- Edgar Allan Poe’s most productive writing period was while he was married to Virginia Clemm Poe. (31 Stories written and published)
- Poe didn’t drink as much as he was rumoured to drink. One visitor to his home, William Gowans wrote:“During that time I saw much of him, and had an opportunity of conversing with him often, and I must say I never saw him the least affected with liquor, nor even descend to any known vice, while he was one of the most courteous, gentlemanly, and intelligent companions I have met with during my journeyings and haltings through divers divisions of the globe; besides, he had an extra inducement to be a good man as well as a good husband, for he had a wife of matchless beauty and loveliness, her eye could match that of any houri, and her face defy the genius of a Canova to imitate…”
- Poe wrote essays about Street Paving, Composition, and even an intelligent, very modern piece, regarding Stonehenge!
- The most famous picture of him was taken after a long sickness and days after a suicide attempt. (not his best picture)
Eddy is about the sickness – his alleged attempted overdose by opium a year before his actual death.
Jane Craig Stanton
A mother one of his friends who encouraged his poetry, he described her as his first “soul love.”
She was the daughter of a wealthy businessman who didn’t appreciate Edgar; When Poe went off to college, her father kept all his letters from her. When Edgar came back to town, her father scurried her off to the countryside so they couldn’t see one another. By the time Edgar returned from college for good, she was betrowed to someone else.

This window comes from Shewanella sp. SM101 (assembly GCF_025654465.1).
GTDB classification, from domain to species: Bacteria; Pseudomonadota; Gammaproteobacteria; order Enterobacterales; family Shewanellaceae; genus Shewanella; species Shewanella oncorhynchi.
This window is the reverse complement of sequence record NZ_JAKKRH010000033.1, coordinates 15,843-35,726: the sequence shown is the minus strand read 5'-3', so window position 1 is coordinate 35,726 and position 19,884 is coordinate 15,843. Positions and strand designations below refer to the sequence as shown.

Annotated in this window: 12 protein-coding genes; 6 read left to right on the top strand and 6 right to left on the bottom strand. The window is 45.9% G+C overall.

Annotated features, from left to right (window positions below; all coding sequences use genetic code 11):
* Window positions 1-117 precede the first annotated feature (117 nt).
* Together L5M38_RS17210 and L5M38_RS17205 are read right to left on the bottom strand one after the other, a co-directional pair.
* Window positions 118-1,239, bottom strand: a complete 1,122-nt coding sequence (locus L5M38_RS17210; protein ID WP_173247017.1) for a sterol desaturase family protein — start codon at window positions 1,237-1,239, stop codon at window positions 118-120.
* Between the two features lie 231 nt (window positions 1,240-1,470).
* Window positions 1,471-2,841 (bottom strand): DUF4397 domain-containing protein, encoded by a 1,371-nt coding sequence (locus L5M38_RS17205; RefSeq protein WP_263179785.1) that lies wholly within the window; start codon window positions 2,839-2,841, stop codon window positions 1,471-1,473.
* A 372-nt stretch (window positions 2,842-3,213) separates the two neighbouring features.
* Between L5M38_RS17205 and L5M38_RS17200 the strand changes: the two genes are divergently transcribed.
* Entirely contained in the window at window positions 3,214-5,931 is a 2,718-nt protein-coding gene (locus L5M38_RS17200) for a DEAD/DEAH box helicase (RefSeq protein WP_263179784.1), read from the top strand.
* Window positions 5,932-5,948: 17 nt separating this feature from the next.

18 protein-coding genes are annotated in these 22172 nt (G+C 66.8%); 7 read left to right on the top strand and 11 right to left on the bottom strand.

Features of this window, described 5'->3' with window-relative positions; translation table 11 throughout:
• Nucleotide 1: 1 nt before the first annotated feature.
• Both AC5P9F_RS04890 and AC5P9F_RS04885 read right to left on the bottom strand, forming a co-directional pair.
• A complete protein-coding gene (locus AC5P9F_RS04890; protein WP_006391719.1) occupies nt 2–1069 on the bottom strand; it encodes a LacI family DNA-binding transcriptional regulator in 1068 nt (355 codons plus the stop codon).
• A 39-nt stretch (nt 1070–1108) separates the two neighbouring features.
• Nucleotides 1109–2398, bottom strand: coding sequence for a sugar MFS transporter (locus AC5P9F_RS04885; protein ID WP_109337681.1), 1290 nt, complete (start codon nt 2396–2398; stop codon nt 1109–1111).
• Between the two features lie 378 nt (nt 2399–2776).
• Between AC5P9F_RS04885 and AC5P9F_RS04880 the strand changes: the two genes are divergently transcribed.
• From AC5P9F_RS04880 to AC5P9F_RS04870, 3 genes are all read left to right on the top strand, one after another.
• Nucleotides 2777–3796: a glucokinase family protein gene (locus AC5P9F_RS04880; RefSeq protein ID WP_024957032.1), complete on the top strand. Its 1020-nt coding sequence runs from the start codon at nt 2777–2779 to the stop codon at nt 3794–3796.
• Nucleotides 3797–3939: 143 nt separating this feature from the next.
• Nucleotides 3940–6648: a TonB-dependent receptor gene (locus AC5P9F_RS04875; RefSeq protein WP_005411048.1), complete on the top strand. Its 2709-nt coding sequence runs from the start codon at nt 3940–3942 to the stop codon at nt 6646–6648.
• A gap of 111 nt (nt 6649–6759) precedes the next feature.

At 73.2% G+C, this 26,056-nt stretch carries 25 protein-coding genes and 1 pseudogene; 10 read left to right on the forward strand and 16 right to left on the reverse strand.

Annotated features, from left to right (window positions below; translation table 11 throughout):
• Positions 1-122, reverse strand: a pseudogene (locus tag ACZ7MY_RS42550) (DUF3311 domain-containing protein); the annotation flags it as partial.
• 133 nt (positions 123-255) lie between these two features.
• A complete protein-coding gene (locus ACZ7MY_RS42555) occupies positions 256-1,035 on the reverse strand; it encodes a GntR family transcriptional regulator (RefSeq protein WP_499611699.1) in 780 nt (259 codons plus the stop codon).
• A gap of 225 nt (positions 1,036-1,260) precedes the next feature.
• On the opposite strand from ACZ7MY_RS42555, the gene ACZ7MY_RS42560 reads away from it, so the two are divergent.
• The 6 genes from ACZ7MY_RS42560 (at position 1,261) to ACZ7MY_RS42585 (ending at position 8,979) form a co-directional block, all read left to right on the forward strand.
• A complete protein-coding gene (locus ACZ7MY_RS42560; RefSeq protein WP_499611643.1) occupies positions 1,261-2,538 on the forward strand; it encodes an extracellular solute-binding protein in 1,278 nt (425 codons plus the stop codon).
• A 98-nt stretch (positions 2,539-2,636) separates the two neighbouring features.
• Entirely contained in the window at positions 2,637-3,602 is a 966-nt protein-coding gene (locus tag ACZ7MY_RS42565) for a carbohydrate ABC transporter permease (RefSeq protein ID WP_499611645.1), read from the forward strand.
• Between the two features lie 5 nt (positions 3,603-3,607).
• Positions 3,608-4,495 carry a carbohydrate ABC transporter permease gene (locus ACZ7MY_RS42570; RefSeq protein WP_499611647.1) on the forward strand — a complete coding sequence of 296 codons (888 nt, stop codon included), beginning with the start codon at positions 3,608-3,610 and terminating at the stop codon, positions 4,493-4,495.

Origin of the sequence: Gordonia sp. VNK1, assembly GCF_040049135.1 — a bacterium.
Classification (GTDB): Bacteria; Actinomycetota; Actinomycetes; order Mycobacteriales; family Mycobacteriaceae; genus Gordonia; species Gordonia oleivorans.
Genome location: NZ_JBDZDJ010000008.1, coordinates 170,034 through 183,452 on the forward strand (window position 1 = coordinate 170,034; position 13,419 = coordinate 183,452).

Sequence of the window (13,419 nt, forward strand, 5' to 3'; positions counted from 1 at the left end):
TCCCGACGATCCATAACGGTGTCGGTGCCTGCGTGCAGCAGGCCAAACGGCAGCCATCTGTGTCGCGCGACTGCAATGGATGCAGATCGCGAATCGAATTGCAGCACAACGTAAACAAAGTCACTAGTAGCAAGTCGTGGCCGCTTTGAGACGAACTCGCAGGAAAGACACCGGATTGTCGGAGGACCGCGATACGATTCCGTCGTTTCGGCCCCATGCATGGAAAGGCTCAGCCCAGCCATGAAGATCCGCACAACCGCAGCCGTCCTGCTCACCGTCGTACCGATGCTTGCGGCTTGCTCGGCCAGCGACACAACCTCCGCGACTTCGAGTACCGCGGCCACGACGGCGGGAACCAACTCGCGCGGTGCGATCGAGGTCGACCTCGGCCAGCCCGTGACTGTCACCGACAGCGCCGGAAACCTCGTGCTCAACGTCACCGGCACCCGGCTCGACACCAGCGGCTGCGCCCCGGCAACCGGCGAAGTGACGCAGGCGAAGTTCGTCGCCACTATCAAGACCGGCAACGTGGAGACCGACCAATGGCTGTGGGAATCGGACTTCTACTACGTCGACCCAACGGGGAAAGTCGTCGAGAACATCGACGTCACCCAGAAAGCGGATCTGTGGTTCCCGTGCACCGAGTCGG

His cousin whom he met when she was thirteen. They married later, and seemed to have a relationship that rivaled the best storybook romances until her death.
He was engaged to her for a short time, as they respected each other’s work.
Widowed and free – Edgar sought her out and romanced her again. They were engaged when he died.
(This is a repost from Feb 2015)
Since then, I’ve published a number of books, including one inspired by the loves of Edgar Allan Poe. Check out Eddy:
Sorry – I get a little childish around this time of year.
October is my favorite month (besides January – mine and Poe’s birthdays!)
I LOVE HALLOWEEN & I LOVE POE
This year, the 170th anniversary of Poe’s death. This is not necessarily a good reason to like October, but it is part of what makes October so memorable.
So… 170 years ago, Edgar Allan Poe visited some friends at a pub, saw a doctor who suggested he not travel, then boarded a train, forgetting his trunk, mistakenly left with the Doctor’s cane, to pick up his “dear Mother,” Maria Clemm. She was to come and live with him and his new fiance, Elmira Royster Shelton.
The rest, we know, is surrounded in mystery. I was interviewed in June regarding my thoughts of what happened. Thank you to the members of Super News Live.
Since the publication of my book Eddy, I’ve read at the Poe Museum at his birthday celebration and published a few other books. This year, I’ve scheduled a number of readings and signings for October in honor of my love for autumn, halloween, and Poe.
Come and see me if you can.
Writing with kids is more challenging than writing on an upside down rollercoaster.
I am the proud Nana to a beautiful baby boy whom I get to play with pretty often. AND I LOVE IT!